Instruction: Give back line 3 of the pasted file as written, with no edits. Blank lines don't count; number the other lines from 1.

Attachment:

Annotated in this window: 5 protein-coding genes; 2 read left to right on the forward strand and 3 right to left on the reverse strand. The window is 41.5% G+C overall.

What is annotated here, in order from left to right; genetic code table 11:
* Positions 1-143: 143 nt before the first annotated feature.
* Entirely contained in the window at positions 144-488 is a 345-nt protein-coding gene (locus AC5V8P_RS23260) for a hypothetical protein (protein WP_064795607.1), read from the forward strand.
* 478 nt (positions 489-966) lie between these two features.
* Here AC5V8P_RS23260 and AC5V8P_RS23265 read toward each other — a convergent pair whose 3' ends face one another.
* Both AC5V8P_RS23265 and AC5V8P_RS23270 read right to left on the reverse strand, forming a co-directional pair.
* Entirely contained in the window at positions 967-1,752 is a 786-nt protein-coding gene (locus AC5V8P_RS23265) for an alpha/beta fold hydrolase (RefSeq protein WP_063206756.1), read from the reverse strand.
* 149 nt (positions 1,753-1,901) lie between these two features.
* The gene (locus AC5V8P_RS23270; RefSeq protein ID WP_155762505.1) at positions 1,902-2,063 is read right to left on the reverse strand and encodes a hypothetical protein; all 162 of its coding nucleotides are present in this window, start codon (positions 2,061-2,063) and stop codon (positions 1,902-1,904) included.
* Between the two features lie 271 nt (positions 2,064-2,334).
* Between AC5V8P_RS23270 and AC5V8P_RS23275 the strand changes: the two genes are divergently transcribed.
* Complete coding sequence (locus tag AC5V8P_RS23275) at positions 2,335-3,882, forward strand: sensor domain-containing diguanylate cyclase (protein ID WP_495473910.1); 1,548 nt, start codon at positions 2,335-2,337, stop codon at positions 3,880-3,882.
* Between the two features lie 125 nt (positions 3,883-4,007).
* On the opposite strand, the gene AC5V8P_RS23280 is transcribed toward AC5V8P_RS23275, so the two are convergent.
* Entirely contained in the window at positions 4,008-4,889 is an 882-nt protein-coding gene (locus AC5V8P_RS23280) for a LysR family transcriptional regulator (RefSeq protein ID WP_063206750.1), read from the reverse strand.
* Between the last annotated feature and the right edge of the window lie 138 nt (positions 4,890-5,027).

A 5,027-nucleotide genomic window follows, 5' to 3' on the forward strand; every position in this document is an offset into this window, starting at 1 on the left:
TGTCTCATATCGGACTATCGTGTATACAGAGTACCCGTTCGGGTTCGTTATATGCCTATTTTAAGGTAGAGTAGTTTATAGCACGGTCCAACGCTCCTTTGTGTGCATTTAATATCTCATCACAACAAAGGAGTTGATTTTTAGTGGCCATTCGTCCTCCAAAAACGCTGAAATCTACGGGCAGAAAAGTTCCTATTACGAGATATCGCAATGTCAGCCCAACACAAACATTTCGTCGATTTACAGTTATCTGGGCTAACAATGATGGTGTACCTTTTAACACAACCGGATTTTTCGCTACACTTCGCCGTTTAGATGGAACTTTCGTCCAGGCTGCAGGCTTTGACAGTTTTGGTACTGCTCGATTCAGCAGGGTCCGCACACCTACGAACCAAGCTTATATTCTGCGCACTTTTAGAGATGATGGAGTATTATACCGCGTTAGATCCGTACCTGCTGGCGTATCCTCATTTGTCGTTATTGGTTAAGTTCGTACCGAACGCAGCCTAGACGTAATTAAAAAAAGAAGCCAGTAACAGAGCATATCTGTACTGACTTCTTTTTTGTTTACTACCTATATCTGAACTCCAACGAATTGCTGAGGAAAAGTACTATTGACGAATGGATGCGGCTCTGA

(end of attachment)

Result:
* Positions 1-143: 143 nt before the first annotated feature.